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BUSINESSDESK: A single regulator for financial markets in Australia and New Zealand would help market participants and investors in both countries, Financial Markets Authority chief executive Sean Hughes says.
"The potential benefits of integration for market participants are high, through reduction of complexity, increased certainty and lower costs of compliance," he says in a submission to the Australian and New Zealand Productivity Commissions.
A worthy goal would be to achieve a single licensing and product disclosure regime for the two countries, "bringing total portability for services, products and providers".
"Ideally, this would be supported by a single trans-Tasman business registry, giving one-stop access for market participants and the public."
In the submission, entitled Strengthening Economic Relations between Australia and New Zealand, Hughes says he appreciates a single regulatory approach straddling the two countries "can raise issues of sovereignty and political accountability, or at least the perception of such".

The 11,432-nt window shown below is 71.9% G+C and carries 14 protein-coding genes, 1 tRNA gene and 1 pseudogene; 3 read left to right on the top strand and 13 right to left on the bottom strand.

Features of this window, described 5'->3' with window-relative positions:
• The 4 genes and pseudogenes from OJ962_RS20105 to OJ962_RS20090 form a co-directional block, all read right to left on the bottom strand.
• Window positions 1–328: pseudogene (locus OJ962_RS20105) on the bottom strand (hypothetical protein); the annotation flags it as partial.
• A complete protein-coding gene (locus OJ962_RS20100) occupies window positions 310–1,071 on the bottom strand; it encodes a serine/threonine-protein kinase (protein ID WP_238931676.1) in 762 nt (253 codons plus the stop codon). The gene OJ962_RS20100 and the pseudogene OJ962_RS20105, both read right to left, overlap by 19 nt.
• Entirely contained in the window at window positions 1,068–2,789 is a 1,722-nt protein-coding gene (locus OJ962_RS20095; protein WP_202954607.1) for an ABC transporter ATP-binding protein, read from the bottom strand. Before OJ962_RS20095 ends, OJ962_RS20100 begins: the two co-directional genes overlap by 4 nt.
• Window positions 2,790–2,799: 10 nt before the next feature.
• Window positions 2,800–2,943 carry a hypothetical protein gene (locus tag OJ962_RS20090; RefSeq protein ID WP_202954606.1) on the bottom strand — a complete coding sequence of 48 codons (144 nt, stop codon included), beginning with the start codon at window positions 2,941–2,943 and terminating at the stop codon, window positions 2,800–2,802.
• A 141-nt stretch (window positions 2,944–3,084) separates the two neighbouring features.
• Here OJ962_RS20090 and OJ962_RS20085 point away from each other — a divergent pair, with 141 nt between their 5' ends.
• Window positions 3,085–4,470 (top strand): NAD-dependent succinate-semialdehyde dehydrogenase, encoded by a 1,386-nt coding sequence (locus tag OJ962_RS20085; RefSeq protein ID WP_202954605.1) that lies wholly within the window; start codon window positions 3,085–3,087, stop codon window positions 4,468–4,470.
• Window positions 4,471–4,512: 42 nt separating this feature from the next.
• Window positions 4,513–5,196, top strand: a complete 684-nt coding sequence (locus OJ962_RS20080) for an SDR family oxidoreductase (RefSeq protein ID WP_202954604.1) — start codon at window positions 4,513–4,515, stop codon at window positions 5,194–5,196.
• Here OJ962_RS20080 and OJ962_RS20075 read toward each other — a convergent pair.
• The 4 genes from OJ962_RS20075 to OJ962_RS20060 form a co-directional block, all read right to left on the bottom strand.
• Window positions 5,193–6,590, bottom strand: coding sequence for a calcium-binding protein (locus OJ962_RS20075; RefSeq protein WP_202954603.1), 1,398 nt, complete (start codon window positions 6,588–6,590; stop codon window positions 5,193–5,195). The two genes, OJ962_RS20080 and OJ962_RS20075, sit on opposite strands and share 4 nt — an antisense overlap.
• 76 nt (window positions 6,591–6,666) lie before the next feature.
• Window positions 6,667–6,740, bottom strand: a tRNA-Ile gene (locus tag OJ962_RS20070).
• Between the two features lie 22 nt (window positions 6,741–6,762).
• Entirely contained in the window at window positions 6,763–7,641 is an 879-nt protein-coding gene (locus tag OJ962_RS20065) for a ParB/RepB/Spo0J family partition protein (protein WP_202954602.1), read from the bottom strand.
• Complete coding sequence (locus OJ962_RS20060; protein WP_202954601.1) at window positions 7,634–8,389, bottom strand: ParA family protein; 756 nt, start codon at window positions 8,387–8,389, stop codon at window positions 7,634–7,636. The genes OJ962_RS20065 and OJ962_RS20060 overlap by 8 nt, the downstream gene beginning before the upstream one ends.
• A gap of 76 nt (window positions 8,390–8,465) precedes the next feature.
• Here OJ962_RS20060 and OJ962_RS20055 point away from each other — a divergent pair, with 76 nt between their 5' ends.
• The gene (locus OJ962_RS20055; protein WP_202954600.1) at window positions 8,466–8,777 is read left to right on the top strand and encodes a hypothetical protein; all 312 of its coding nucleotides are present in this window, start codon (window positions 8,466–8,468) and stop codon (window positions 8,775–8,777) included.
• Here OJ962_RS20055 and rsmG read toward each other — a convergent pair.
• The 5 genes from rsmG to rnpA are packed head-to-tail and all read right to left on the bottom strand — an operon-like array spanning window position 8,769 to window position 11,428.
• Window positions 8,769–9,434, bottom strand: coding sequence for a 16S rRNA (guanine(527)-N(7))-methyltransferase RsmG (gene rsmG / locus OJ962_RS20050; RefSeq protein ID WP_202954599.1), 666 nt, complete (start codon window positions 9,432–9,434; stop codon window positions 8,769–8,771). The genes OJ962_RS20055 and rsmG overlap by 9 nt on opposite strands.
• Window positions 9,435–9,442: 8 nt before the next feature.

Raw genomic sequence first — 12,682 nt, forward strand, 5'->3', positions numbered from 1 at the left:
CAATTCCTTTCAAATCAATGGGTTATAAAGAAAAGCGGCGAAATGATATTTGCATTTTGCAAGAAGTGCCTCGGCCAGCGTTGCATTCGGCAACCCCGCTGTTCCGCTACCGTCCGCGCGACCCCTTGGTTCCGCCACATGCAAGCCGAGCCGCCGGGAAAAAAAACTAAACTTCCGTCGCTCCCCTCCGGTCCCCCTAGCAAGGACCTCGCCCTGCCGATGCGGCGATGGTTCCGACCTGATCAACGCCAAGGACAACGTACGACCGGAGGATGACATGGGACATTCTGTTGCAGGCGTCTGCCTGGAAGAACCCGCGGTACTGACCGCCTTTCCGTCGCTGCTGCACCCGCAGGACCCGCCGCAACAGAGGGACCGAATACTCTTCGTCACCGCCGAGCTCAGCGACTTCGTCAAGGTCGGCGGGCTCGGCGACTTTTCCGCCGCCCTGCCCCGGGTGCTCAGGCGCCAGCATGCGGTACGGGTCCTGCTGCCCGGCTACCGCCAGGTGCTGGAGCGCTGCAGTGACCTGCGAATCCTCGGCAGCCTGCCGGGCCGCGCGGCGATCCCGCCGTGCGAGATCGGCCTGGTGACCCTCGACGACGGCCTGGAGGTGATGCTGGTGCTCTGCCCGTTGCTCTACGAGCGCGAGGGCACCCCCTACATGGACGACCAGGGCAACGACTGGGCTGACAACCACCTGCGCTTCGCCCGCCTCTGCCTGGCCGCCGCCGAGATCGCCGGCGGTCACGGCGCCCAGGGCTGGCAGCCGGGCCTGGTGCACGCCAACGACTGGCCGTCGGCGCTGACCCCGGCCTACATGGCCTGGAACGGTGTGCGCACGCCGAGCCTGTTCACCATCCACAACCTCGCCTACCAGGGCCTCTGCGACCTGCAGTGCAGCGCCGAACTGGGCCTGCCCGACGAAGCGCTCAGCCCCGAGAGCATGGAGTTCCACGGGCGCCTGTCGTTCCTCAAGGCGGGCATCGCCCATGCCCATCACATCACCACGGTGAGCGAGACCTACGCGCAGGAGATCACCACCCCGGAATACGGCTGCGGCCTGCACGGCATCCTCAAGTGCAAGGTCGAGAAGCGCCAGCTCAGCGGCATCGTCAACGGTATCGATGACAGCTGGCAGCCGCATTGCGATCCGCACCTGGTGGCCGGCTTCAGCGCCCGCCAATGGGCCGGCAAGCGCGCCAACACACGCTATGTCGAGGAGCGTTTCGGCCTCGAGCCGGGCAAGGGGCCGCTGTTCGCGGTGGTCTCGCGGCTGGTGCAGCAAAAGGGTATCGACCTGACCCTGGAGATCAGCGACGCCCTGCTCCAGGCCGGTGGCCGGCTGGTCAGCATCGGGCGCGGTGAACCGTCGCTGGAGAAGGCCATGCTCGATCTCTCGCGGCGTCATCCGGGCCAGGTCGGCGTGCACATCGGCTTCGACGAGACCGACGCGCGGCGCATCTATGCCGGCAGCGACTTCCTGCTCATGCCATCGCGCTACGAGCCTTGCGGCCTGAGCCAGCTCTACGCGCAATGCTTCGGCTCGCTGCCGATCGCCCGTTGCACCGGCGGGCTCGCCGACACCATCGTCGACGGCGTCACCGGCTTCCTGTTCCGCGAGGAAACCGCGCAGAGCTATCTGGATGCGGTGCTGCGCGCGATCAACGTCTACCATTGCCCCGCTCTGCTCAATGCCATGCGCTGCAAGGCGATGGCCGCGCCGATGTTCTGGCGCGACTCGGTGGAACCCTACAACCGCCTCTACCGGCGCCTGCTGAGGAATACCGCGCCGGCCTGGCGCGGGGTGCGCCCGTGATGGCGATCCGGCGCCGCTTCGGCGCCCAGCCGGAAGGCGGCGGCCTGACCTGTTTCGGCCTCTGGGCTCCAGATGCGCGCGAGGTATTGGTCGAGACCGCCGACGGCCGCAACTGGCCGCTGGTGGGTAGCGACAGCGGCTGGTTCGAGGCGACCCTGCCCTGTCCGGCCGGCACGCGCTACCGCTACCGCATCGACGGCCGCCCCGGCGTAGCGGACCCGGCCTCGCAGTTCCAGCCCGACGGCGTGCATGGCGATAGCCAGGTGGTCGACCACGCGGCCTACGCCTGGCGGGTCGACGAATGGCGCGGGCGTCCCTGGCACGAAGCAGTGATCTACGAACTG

But the benefits include providing a system that businesses and investors find familiar and cost-effective.
Australia has consolidated its registration functions, corporate regulation, consumer credit, financial literacy and financial crime investigation within the Australian Securities and Investments Commission.
In New Zealand, there is less consolidation.
The FMA is the principal regulator of investments and investment markets but shares responsibility for registries and enforcement with the registrar of Companies and the Serious Fraud Office, while the Commerce Commission has oversight of consumer credit contract regulation.
Mr Hughes says despite these differences, "the appetite and potential for harmonisation is high".